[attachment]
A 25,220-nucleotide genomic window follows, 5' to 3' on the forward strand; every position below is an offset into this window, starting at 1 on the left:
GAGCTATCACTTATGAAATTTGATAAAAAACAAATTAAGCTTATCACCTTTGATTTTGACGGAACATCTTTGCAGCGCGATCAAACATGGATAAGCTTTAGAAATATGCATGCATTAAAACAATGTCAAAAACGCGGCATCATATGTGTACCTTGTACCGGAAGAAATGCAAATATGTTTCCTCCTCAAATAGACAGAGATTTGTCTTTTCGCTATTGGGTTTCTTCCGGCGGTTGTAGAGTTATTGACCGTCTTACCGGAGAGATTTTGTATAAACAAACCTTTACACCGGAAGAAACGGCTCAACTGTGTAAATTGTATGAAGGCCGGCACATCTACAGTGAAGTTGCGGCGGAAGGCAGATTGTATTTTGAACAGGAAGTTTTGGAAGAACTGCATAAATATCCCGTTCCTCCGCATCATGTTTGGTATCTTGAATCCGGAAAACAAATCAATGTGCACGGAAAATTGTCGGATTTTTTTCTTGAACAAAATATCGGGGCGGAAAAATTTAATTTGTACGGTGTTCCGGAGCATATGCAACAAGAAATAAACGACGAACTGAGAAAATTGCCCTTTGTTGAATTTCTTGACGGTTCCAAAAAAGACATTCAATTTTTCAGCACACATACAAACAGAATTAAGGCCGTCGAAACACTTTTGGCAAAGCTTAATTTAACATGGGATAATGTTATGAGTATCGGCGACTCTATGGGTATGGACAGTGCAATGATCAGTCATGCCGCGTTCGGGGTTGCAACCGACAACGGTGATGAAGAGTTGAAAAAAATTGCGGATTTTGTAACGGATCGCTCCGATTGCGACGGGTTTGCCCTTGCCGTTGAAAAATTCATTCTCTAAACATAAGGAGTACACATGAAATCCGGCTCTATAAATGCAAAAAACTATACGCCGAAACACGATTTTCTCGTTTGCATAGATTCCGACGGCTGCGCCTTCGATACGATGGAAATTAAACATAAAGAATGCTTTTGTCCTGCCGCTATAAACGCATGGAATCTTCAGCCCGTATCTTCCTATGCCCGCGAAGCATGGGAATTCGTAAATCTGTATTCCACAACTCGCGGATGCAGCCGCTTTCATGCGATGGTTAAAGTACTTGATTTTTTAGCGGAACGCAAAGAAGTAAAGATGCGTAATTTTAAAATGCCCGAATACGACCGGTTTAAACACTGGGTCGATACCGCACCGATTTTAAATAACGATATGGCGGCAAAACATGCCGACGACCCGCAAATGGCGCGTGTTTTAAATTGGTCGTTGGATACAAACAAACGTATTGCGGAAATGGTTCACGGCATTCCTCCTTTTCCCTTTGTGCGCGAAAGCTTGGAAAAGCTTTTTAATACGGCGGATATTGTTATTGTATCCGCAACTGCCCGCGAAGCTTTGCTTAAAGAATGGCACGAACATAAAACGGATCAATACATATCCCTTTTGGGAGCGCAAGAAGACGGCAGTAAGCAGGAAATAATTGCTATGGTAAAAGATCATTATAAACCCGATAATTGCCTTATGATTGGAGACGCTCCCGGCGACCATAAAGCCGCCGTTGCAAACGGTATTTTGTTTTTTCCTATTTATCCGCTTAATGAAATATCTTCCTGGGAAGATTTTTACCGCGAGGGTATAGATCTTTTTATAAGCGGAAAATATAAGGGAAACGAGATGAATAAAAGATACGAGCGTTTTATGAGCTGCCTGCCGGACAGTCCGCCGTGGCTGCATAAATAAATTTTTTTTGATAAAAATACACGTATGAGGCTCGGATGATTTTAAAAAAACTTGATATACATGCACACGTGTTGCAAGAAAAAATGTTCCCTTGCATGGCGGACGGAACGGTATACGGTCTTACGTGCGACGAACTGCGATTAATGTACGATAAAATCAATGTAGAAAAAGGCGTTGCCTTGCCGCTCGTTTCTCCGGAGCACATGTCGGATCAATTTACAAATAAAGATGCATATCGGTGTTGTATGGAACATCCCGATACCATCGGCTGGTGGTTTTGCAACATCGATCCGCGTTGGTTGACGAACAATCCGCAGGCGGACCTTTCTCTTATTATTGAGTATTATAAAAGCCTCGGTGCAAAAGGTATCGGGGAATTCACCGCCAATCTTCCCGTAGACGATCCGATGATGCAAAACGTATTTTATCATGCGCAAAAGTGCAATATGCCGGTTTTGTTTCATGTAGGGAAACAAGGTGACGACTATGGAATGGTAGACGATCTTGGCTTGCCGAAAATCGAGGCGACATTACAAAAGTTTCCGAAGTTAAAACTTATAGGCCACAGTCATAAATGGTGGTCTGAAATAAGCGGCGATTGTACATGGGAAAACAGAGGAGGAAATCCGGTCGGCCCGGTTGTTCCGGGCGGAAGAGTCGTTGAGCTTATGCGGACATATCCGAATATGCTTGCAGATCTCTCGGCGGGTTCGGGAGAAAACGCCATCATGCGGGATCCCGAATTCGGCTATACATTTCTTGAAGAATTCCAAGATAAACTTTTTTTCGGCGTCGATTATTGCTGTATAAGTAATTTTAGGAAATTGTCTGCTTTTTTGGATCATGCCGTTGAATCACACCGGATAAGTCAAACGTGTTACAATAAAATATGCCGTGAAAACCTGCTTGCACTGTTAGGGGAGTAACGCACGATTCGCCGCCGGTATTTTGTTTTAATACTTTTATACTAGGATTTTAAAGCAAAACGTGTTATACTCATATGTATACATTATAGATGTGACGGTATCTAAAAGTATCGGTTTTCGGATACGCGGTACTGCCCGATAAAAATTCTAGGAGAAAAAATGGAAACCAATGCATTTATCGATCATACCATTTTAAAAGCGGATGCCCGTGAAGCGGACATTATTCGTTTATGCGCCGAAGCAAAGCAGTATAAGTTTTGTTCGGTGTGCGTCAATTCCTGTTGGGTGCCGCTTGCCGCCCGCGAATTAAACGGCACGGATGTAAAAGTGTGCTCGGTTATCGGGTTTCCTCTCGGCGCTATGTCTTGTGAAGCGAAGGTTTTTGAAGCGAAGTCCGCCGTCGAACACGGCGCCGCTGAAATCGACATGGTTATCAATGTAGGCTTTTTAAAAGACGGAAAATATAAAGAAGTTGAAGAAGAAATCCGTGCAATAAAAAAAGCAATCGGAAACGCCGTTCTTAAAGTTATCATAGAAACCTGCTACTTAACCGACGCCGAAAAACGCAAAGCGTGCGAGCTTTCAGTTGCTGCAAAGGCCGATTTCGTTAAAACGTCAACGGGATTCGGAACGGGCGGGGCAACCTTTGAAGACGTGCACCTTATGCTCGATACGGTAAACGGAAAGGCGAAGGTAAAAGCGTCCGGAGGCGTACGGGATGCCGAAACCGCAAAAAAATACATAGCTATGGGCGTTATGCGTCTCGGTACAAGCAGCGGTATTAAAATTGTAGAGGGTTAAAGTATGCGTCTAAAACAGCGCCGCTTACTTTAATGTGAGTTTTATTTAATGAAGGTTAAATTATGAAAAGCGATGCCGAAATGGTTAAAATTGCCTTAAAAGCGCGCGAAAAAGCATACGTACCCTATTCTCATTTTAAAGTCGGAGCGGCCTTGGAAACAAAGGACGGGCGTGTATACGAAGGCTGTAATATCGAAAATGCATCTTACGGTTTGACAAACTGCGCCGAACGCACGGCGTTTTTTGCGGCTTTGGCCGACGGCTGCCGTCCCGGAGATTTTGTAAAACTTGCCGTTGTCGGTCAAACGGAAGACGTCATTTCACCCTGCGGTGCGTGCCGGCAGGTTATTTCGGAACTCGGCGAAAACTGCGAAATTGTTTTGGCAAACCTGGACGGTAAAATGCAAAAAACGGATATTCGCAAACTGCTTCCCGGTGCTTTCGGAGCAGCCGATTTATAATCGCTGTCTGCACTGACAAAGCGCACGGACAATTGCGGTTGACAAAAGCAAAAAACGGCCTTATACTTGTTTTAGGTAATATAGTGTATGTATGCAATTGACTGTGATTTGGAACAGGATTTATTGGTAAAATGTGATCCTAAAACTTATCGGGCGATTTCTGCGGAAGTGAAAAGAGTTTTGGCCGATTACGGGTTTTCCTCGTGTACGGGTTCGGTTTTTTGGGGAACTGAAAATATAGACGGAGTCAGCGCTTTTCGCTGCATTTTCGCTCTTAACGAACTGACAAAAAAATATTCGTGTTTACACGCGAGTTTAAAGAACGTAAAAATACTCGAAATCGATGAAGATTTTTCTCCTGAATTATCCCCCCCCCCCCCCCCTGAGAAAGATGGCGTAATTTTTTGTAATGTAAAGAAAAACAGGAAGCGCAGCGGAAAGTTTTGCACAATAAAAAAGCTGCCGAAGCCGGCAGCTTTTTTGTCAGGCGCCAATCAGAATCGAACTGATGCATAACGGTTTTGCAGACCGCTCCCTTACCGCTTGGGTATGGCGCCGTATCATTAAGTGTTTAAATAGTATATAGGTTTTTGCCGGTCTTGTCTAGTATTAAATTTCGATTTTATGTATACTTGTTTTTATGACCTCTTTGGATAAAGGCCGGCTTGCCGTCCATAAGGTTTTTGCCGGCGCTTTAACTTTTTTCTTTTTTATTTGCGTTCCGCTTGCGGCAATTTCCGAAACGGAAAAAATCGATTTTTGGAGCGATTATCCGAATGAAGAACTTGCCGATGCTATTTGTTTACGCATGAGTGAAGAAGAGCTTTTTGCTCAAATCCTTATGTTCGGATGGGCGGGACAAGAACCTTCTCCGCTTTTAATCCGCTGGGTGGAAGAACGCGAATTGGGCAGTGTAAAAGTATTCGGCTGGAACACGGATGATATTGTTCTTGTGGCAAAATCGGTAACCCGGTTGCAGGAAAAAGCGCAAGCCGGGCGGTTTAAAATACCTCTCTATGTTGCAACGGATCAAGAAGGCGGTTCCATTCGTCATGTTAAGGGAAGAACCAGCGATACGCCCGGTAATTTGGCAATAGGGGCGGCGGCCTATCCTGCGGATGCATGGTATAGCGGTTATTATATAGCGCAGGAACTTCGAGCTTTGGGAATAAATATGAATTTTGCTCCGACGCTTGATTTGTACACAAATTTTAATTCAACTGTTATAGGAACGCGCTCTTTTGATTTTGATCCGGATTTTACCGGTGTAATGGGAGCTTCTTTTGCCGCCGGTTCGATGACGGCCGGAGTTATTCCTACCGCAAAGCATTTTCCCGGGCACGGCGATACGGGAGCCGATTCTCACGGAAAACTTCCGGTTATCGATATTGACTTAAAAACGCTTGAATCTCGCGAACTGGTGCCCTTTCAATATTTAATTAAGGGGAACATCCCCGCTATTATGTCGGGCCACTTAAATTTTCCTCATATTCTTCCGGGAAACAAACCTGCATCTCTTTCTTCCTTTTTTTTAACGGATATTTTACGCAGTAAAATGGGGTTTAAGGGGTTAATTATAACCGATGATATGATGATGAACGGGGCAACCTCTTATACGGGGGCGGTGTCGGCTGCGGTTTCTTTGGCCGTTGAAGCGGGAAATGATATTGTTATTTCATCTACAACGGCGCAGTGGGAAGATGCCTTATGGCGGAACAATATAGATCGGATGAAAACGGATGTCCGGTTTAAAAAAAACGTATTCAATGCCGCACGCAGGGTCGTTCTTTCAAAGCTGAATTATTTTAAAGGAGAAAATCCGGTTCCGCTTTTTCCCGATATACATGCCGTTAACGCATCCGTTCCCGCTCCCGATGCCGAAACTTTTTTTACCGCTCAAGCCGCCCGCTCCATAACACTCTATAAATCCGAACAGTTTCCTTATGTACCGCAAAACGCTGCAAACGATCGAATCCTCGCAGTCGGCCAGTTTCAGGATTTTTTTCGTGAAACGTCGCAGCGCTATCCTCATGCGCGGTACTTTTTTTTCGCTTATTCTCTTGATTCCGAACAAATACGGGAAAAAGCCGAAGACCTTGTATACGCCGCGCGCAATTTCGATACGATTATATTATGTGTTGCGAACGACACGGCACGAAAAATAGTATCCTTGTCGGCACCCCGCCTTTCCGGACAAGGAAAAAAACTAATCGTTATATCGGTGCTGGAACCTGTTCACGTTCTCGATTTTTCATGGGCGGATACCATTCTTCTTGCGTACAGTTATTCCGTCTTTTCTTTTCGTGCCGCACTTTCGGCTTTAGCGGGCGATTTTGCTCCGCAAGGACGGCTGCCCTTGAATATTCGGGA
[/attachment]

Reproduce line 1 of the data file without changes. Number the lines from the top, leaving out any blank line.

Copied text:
A 25,220-nucleotide genomic window follows, 5' to 3' on the forward strand; every position below is an offset into this window, starting at 1 on the left: